sky scraper

Written in consultation with Professor Graeme Cooper and Manuel Makas, Director and Head of Real Estate at Greenwoods & Herbert Smith Freehills.

In the May 2017 Budget, the Federal Government introduced a tax measure to ‘stimulate affordable housing through Managed Investment Trusts’, but just what does the proposal offer?

What is a Trust?

In essence, a Trust is an arrangement between parties about the shared ownership of a piece of property. Tax law in effect imposes restrictions on the kinds of activities that different kinds of trusts can do, and investing in residential real estate is one of the activities that can present problems.

What is a Managed Investment Trust (MIT)?

The MIT structure allows local and foreign companies and individuals to invest in Australia through ‘passive’ investments, such as in land holdings for the purpose of deriving rent, or investing or trading in certain kinds of securities, such as shares, bonds or derivatives. MIT Trusts can’t otherwise conduct a business or trade. That means, for example, a MIT must hold properties principally to derive rent; it cannot be constructing, refurbishing or developing residential real estate for the purpose of re-sale. In addition, a MIT must be a managed investment scheme—meaning member’s contributions are pooled, and the day-to-day management of the trust’s assets is handled by a professional manager rather than by the investors themselves.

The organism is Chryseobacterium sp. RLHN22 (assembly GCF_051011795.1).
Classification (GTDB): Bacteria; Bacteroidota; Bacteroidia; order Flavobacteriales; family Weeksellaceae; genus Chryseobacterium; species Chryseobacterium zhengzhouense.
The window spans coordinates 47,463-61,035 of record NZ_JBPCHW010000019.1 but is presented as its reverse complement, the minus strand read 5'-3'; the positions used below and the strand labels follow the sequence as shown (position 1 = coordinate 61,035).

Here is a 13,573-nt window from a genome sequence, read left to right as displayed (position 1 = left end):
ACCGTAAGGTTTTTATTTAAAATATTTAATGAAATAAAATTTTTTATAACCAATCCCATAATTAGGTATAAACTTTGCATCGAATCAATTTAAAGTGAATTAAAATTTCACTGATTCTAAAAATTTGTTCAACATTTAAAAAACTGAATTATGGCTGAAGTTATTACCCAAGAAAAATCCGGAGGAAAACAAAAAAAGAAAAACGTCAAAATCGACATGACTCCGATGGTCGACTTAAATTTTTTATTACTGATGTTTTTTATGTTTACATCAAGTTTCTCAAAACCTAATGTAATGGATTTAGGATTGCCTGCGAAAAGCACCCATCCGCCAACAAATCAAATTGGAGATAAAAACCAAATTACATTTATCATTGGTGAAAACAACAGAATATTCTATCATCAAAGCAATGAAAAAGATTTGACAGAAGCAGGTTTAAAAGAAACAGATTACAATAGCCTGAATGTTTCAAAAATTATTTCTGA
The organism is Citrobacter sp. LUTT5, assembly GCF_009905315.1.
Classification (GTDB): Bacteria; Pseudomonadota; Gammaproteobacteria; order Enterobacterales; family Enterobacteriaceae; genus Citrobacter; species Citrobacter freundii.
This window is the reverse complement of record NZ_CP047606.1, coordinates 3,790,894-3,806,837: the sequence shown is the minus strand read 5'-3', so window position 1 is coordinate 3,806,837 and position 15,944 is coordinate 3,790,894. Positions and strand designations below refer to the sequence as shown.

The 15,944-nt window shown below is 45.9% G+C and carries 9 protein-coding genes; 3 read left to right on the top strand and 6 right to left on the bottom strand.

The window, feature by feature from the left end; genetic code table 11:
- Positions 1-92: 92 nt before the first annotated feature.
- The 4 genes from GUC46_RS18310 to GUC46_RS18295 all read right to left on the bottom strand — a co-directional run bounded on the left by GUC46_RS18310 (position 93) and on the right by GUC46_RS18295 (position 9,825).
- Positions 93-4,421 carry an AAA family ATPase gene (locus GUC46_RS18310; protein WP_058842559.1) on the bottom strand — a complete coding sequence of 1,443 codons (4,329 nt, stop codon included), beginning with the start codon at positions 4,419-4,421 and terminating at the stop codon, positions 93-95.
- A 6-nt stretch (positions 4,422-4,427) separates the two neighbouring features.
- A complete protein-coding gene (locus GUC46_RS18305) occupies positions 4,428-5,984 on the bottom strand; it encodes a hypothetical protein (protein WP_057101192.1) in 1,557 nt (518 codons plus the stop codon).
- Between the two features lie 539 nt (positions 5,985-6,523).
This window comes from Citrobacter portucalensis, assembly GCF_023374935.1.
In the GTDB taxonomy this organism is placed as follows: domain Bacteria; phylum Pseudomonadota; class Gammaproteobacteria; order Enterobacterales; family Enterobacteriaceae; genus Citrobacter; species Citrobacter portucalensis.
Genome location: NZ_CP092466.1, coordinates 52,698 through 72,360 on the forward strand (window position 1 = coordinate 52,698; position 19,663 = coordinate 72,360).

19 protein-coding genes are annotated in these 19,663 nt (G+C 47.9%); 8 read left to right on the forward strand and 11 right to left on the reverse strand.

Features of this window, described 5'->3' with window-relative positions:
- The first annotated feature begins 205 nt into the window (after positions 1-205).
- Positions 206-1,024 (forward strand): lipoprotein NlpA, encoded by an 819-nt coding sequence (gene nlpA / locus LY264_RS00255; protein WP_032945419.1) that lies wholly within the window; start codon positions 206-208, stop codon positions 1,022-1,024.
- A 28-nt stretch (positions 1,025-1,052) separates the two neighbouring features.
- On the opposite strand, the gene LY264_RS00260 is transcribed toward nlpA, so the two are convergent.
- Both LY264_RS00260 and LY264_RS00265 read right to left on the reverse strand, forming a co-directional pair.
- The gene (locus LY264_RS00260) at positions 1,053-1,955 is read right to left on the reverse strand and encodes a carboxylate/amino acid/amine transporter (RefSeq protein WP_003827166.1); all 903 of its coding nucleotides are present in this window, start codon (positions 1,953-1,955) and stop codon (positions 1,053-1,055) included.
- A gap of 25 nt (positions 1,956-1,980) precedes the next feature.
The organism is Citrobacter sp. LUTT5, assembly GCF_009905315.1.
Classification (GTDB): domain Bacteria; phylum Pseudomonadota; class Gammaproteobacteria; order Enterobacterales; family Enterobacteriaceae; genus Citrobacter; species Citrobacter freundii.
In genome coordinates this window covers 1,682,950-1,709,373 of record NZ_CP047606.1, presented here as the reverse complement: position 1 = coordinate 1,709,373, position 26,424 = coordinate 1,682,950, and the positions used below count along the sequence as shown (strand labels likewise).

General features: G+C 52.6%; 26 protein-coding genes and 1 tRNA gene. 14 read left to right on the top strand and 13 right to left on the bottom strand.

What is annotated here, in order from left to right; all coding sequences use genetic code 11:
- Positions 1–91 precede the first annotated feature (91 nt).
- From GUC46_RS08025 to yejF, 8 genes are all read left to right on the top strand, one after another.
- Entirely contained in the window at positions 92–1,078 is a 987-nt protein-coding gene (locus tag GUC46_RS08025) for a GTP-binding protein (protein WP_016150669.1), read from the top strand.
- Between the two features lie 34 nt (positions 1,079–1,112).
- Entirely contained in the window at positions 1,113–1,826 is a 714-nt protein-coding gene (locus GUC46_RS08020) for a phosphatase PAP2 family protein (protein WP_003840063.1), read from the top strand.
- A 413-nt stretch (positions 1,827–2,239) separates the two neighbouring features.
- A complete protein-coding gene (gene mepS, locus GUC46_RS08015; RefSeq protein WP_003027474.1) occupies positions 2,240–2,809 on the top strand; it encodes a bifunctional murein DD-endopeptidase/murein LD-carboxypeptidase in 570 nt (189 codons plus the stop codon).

The benefits of being a member of a MIT for non-Australian Trust members

Australian resident individuals who invest in a MIT are able to access the 50 per cent capital gains tax discount on any capital gains made on the sale of assets held by the Trust; superannuation funds enjoy a 33 per cent discount; companies are not entitled to CGT discounts.

How can MITs help fund Affordable Housing?

The Government envisages large local and foreign firms in the property industry may add a special purpose ‘affordable housing MIT’ to the suite of funds they offer to investors and that other fund managers will add affordable housing assets to their investment portfolio. This is being effected by ‘carrots' (incentives) and 'sticks' (regulation). The stick is that MITs will now be explicitly precluded from investing in residential real estate unless it is affordable housing. There are two carrots: an increase to the CGT discount for resident individuals from 50 per cent to 60 per cent where the trust has used residential real estate to provide affordable housing for at least 3 years prior to sale; and for non-resident investors, a 15 per cent withholding tax rate if the MIT has used the residential real estate to provide affordable housing for at least 10 years.